» Government payments to farmers increased by about 6.2 percent, from about $156 million in 2007 up to $165.6 million in 2012.
» Government payments to farmers increased by less than 1 percent, from $7.98 billion in 2007 up to $8.05 billion in 2012.
Economic Class of Farms
» Because of increases in price for a number of commodities and increases in land values, the number of farms in the “$1 million and up” economic class saw the biggest increase in numbers, jumping by 25.4 percent, from 765 farms in that class in 2007 to 959 farms in 2012.
» The number of farms in the $1 million and up economic class experienced the biggest increase in numbers, jumping by 42.4 percent, from 57,292 farms in 2007 up to 81,634 farms in 2007.
Wyoming Farm Income Sees Record Increases
Increase in farm and ranch income is always welcome news for producers, but the extent of that increase may have come as a surprise for producers in Wyoming.
The newly released preliminary 2012 Census of Agriculture results show that the value of products sold from crops in Wyoming sharply increased. In 2012, the value of Wyoming agricultural products sold totaled $1.69 billion dollars, up 46 percent ($533 million) from 2007. Both livestock sales, up 33 percent, and crop sales, up 105 percent, increased significantly from 2007.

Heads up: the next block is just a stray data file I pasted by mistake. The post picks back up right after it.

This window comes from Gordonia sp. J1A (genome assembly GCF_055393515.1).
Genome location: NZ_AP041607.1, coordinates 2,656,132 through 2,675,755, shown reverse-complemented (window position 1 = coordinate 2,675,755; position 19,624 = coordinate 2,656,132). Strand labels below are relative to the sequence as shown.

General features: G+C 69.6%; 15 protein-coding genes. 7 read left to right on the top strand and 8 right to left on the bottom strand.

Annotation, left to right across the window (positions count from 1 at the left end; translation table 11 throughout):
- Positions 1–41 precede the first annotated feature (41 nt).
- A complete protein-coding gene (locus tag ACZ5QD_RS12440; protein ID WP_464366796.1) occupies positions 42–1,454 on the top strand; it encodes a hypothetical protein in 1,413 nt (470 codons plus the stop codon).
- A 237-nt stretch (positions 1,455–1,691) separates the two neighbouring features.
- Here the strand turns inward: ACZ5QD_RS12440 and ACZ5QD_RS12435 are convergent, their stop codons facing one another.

“Wyoming had the largest percentage increase in income for crops, and the livestock sales went up significantly as well. There was a severe drought during part of that time, and so the prices for crops were much higher and anyone who had them could sell them at a high price. Cattle prices were also much higher,” said Rhonda Brandt, Wyoming state statistician.
The total number of Wyoming farms and ranches increased between 2007 and 2012, contrary to the decline at the national level and in many other states. In 2012, there were 11,742 farms and ranches reported in Wyoming, up 6 percent from 11,069 farms and ranches in 2007.
“It’s a constant trend. Most of the increases are in the Western U.S.,” she said. “It’s a dry area, and so you need more acres per head of cattle and more acres of farm ground to sustain to the level of the area that you would need elsewhere. It’s a big state with few people,”